China approves £170bn VAT rebate

22 Mar 22

The Chinese State Council has approved plans to provide hundreds of billions of pounds in VAT relief to small businesses to help maintain economic stability.

Earlier this week, China's chief administrative authority confirmed the refund, worth around 1.5trn yuan (£177.8bn) this year and available to all micro and small enterprises and self-employed households.

The Chinese government said it will start to refund payments made in the year-to-date next month, with plans to complete the majority of rebates by July.

Li Keqiang, premier of the state council, said: “Under the current circumstances, refunding excess input VAT credits to micro and small businesses and to manufacturing and other key industries is essential for ensuring stable growth at the moment.

“It is a direct boost to the cash flow of enterprises and will benefit them more quickly than tax cuts.”

The Chinese government has earmarked an additional 1.2trn yuan (£142bn) to set up three special funds, to help cities administering the refunds, and ensure employment and basic living needs.

The council also confirmed the government will subsidise more than 82% of the refunds of VAT already paid to local authorities, with the majority of supported focused towards the central and western regions.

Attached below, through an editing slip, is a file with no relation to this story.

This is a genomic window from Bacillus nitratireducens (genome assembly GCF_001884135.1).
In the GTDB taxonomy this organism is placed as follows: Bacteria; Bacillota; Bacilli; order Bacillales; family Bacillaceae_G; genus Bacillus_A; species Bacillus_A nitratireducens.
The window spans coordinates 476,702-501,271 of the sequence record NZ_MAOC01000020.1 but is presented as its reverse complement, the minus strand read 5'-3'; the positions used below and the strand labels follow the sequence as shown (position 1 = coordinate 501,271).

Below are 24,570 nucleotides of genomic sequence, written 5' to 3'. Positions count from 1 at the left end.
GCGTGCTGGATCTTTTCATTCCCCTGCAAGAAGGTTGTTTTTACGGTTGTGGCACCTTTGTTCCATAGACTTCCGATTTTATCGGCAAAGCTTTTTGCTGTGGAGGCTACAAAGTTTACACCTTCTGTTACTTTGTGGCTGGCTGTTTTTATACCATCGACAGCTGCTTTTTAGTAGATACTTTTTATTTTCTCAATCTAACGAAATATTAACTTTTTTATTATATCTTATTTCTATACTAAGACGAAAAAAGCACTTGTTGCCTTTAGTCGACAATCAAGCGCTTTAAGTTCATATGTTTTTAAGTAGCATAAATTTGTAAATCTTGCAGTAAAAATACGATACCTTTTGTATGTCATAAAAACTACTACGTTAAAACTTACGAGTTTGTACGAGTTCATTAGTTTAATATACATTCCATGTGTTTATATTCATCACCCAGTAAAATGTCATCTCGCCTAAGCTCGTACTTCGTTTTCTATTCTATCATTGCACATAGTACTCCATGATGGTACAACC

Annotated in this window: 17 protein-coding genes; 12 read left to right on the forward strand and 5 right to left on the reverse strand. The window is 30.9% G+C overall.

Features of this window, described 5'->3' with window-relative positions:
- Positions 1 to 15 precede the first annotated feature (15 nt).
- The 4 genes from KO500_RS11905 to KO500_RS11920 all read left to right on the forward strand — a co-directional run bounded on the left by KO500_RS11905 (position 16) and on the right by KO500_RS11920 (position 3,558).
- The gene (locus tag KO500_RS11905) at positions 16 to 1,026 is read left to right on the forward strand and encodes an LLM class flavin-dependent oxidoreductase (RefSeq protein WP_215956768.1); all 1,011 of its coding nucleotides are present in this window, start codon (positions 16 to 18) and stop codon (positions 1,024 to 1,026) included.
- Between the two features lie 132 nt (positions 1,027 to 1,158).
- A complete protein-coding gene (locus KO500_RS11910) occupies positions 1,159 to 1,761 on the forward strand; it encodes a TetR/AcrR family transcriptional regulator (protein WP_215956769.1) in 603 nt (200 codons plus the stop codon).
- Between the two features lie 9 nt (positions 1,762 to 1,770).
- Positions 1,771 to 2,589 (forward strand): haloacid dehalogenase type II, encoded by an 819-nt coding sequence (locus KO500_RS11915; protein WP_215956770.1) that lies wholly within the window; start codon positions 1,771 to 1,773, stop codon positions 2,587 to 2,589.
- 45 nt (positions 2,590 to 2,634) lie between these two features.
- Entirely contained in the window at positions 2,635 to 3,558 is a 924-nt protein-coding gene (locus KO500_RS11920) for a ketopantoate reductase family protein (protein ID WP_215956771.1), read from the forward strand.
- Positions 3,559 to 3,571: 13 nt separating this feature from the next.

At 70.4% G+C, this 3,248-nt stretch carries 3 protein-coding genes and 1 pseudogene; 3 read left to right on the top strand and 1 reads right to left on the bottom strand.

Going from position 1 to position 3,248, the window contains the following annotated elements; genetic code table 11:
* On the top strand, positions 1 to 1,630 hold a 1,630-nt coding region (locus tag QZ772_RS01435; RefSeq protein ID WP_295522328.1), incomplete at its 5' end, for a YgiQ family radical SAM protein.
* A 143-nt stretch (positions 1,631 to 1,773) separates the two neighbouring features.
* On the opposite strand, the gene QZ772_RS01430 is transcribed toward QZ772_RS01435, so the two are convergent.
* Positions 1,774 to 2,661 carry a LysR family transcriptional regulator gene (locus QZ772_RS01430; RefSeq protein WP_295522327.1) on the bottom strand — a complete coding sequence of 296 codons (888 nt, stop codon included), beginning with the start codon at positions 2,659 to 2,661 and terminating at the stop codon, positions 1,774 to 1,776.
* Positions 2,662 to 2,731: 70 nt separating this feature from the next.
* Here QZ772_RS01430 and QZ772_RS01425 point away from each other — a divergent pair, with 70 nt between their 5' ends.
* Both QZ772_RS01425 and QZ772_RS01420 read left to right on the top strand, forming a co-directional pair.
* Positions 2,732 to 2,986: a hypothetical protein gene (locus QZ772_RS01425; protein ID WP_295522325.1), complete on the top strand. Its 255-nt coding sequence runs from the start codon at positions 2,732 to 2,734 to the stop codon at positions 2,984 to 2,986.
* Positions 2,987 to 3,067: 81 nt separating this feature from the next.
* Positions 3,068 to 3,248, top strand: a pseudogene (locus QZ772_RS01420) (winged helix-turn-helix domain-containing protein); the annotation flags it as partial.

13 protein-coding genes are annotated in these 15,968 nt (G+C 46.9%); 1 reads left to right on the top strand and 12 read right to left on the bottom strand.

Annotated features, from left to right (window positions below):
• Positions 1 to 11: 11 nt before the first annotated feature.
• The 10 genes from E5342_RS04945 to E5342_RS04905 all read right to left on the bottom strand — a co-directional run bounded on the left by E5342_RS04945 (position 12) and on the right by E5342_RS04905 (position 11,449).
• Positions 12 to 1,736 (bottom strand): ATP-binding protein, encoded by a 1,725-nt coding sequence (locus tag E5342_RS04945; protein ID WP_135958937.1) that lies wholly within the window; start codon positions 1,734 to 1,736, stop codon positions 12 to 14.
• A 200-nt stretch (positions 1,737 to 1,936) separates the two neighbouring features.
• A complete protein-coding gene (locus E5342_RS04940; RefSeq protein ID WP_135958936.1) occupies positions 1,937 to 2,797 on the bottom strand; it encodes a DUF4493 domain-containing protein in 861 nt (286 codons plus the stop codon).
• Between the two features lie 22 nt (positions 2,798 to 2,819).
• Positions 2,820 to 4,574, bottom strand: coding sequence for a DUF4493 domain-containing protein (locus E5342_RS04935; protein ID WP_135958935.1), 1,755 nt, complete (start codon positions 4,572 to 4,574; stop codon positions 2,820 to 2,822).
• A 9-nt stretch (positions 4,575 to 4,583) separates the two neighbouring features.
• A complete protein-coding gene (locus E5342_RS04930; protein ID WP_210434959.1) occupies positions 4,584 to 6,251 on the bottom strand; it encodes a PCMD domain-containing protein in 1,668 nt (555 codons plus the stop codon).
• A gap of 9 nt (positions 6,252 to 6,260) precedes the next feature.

Li said: “This is also a clear message to the market that we remain committed to encouraging, supporting and guiding the development of the non-public sector while unswervingly consolidating and developing the public sector.

“We treat state-owned, private and foreign-invested enterprises as equals in terms of tax refunds.”

The government said that it will implement reforms to how VAT is charged and collected in the nation.

The premier added that the government will also focus on supressing tax evasion and subsidy fraud, saying offences will be “punished without leniency”.

Earlier this month, ratings agency Fitch said that Chinese authorities are set to increase economic support this year, to help drive growth which slowed towards the end of 2021.

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